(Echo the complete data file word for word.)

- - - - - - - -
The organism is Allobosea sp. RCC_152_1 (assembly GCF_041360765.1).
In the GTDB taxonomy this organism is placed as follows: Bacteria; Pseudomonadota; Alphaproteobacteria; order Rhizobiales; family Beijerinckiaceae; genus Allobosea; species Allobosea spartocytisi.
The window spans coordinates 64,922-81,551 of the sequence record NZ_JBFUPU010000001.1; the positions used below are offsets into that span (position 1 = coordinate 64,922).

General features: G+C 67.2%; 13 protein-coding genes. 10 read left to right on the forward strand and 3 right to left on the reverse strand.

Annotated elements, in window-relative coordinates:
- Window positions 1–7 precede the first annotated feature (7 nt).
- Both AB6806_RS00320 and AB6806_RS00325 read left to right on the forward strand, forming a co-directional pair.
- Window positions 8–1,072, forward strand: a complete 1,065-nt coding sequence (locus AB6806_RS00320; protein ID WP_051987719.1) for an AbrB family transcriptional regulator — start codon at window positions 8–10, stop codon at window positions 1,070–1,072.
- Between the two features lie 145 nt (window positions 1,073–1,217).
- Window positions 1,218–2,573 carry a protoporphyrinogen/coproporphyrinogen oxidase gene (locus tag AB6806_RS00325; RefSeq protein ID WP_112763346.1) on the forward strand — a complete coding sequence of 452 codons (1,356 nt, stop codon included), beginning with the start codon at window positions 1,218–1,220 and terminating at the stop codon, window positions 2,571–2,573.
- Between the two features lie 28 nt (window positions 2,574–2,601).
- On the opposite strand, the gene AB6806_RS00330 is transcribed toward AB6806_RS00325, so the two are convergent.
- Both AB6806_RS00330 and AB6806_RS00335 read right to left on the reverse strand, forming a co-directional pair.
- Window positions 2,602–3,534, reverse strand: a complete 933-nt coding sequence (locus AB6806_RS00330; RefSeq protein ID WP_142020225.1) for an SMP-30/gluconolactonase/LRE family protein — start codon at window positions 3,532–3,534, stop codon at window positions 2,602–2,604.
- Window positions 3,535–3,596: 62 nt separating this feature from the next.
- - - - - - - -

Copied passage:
The organism is Allobosea sp. RCC_152_1 (assembly GCF_041360765.1).
In the GTDB taxonomy this organism is placed as follows: Bacteria; Pseudomonadota; Alphaproteobacteria; order Rhizobiales; family Beijerinckiaceae; genus Allobosea; species Allobosea spartocytisi.
The window spans coordinates 64,922-81,551 of the sequence record NZ_JBFUPU010000001.1; the positions used below are offsets into that span (position 1 = coordinate 64,922).

General features: G+C 67.2%; 13 protein-coding genes. 10 read left to right on the forward strand and 3 right to left on the reverse strand.

Annotated elements, in window-relative coordinates:
- Window positions 1–7 precede the first annotated feature (7 nt).
- Both AB6806_RS00320 and AB6806_RS00325 read left to right on the forward strand, forming a co-directional pair.
- Window positions 8–1,072, forward strand: a complete 1,065-nt coding sequence (locus AB6806_RS00320; protein ID WP_051987719.1) for an AbrB family transcriptional regulator — start codon at window positions 8–10, stop codon at window positions 1,070–1,072.
- Between the two features lie 145 nt (window positions 1,073–1,217).
- Window positions 1,218–2,573 carry a protoporphyrinogen/coproporphyrinogen oxidase gene (locus tag AB6806_RS00325; RefSeq protein ID WP_112763346.1) on the forward strand — a complete coding sequence of 452 codons (1,356 nt, stop codon included), beginning with the start codon at window positions 1,218–1,220 and terminating at the stop codon, window positions 2,571–2,573.
- Between the two features lie 28 nt (window positions 2,574–2,601).
- On the opposite strand, the gene AB6806_RS00330 is transcribed toward AB6806_RS00325, so the two are convergent.
- Both AB6806_RS00330 and AB6806_RS00335 read right to left on the reverse strand, forming a co-directional pair.
- Window positions 2,602–3,534, reverse strand: a complete 933-nt coding sequence (locus AB6806_RS00330; RefSeq protein ID WP_142020225.1) for an SMP-30/gluconolactonase/LRE family protein — start codon at window positions 3,532–3,534, stop codon at window positions 2,602–2,604.
- Window positions 3,535–3,596: 62 nt separating this feature from the next.